An Enemy of the People By Henrik Ibsen Act III

Aslaksen, Yes, but in moderation, Doctor — proceed with moderation.

Billing. Not a bit of it, not a bit of it! Don't spare the dynamite!

Dr. Stockmann. Because it is not merely a question of water-supply and drains now, you know. No — it is the whole of our social life that we have got to purify and disinfect —

Billing. Spoken like a deliverer!

Dr. Stockmann. All the incapables must be turned out, you understand — and that in every walk of life! Endless vistas have opened themselves to my mind's eye today. I cannot see it all quite clearly yet, but I shall in time. Young and vigorous standard-bearers — those are what we need and must seek, my friends; we must have new men in command at all our outposts.

Billing. Hear hear!

Dr. Stockmann. We only need to stand by one another, and it will all be perfectly easy. The revolution will be launched like a ship that runs smoothly off the stocks. Don't you think so?

Hovstad. For my part I think we have now a prospect of getting the municipal authority into the hands where it should lie.

Aslaksen. And if only we proceed with moderation, I cannot imagine that there will be any risk.

Dr. Stockmann. Who the devil cares whether there is any risk or not! What I am doing, I am doing in the name of truth and for the sake of my conscience.

Hovstad. You are a man who deserves to be supported, Doctor.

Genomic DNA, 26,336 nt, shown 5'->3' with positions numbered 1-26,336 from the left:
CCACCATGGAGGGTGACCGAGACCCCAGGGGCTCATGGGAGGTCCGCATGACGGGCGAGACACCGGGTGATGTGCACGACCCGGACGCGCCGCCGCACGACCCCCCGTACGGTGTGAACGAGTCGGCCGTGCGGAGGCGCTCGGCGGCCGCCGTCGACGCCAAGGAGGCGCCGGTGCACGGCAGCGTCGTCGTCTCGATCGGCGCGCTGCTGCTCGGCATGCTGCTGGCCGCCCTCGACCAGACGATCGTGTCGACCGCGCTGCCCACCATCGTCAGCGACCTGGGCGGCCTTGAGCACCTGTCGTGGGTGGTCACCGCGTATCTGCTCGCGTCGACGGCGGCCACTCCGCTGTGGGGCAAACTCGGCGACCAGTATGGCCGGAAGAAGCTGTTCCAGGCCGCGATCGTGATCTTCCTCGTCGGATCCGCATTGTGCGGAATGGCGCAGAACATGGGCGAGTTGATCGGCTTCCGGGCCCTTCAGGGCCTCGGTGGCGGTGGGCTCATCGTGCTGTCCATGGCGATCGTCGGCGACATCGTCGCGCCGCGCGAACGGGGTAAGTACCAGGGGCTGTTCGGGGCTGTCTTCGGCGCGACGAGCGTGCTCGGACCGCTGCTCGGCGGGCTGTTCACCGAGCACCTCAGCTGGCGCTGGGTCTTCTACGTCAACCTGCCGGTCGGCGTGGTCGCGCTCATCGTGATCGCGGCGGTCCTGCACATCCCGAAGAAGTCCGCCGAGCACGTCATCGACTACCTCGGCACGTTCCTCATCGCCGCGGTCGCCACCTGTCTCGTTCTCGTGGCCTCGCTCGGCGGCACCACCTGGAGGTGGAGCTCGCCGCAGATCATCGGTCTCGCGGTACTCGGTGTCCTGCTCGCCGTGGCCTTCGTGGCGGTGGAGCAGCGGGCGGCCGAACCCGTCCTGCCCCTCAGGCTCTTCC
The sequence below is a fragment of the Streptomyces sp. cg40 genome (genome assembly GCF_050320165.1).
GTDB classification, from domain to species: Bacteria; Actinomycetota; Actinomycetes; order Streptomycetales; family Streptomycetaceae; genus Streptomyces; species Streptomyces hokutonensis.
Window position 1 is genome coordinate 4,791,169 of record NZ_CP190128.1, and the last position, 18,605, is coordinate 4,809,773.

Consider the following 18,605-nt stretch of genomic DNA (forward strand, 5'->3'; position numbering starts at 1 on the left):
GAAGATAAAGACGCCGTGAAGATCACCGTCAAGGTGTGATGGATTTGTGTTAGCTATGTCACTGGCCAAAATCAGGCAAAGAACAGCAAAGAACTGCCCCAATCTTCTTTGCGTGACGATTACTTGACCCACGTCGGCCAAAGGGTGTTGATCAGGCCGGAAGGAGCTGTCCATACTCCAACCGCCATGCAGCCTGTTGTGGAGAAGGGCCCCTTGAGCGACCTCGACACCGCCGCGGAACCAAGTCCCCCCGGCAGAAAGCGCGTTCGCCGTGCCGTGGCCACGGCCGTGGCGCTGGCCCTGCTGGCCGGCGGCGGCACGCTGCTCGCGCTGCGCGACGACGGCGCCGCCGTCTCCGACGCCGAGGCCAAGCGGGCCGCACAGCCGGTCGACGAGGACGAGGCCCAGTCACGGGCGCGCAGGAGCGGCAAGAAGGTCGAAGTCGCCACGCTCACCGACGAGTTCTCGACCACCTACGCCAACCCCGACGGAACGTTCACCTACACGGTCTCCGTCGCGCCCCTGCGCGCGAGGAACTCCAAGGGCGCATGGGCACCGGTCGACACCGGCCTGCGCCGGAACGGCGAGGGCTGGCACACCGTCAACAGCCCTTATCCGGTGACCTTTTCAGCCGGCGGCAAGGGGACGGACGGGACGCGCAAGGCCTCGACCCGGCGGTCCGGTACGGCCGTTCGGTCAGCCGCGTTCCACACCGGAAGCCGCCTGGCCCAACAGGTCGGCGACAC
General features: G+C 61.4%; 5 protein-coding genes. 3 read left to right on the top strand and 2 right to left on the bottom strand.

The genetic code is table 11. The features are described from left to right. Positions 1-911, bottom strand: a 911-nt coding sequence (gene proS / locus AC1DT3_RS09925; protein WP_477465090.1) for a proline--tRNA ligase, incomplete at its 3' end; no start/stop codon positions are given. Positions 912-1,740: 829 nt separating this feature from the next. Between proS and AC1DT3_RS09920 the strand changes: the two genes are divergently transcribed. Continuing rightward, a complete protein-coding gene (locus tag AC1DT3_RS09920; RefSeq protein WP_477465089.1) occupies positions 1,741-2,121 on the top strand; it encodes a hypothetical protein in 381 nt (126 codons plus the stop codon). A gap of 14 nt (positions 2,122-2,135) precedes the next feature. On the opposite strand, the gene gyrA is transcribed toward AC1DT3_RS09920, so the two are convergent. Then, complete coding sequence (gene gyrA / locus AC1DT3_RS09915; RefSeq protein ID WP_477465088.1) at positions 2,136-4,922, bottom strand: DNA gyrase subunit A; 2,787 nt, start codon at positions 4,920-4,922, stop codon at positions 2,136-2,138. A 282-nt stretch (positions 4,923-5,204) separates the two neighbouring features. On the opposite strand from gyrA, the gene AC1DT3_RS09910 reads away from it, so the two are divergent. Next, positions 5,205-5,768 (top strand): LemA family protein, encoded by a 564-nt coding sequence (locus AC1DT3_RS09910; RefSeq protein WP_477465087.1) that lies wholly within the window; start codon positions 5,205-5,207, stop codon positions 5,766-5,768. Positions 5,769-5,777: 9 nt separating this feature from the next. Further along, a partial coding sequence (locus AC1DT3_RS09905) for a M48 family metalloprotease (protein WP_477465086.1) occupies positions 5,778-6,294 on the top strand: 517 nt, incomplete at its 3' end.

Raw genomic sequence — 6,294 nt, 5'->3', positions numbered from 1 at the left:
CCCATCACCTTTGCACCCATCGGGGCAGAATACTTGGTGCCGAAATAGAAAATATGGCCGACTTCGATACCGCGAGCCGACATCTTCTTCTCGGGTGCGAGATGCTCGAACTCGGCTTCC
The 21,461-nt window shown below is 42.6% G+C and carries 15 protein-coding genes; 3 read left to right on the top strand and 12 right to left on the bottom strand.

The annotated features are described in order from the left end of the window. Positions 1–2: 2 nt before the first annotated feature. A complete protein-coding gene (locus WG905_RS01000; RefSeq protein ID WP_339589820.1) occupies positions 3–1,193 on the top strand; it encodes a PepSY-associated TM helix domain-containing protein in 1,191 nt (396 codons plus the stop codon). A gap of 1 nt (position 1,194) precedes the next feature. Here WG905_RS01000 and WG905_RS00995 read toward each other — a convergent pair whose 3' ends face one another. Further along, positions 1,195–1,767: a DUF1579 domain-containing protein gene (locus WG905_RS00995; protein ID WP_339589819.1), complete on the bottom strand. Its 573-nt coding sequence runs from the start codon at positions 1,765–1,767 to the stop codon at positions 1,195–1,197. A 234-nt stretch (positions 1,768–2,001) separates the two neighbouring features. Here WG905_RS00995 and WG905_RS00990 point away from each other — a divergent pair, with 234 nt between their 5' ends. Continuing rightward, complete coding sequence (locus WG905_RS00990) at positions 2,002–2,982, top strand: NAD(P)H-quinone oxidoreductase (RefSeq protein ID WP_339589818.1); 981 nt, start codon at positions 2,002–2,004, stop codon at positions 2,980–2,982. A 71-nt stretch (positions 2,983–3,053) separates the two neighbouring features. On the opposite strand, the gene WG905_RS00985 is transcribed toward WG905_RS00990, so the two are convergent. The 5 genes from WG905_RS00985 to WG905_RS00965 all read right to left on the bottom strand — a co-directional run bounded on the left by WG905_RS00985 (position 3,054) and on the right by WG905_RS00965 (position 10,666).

Aslaksen. Yes, there is no denying that the Doctor is a true friend to the town — a real friend to the community, that he is.

Billing. Take my word for it, Aslaksen, Dr. Stockmann is a friend of the people.

Aslaksen. I fancy the Householders' Association will make use of that expression before long.

Dr. Stockmann (affected, grasps their hands). Thank you, thank you, my dear staunch friends. It is very refreshing to me to hear you say that; my brother called me something quite different. By Jove, he shall have it back, with interest! But now I must be off to see a poor devil — I will come back, as I said. Keep a very careful eye on the manuscript, Aslaksen, and don't for worlds leave out any of my notes of exclamation! Rather put one or two more in! Capital, capital! Well, good-bye for the present — goodbye, goodbye! (They show him to the door, and bow him out.)

Hovstad. He may prove an invaluably useful man to us.

Aslaksen. Yes, so long as he confines himself to this matter of the Baths. But if he goes farther afield, I don't think it would be advisable to follow him.

Hovstad. Hm! — that all depends —

Billing. You are so infernally timid, Aslaksen!

Aslaksen. Timid? Yes, when it is a question of the local authorities, I am timid, Mr. Billing; it is a lesson I have learned in the school of experience, let me tell you. But try me in higher politics, in matters that concern the government itself, and then see if I am timid.

Billing. No, you aren't, I admit. But this is simply contradicting yourself.

Aslaksen. I am a man with a conscience, and that is the whole matter. If you attack the government, you don't do the community any harm, anyway; those fellows pay no attention to attacks, you see — they go on just as they are, in spite of them. But local authorities are different; they can be turned out, and then perhaps you may get an ignorant lot into office who may do irreparable harm to the householders and everybody else.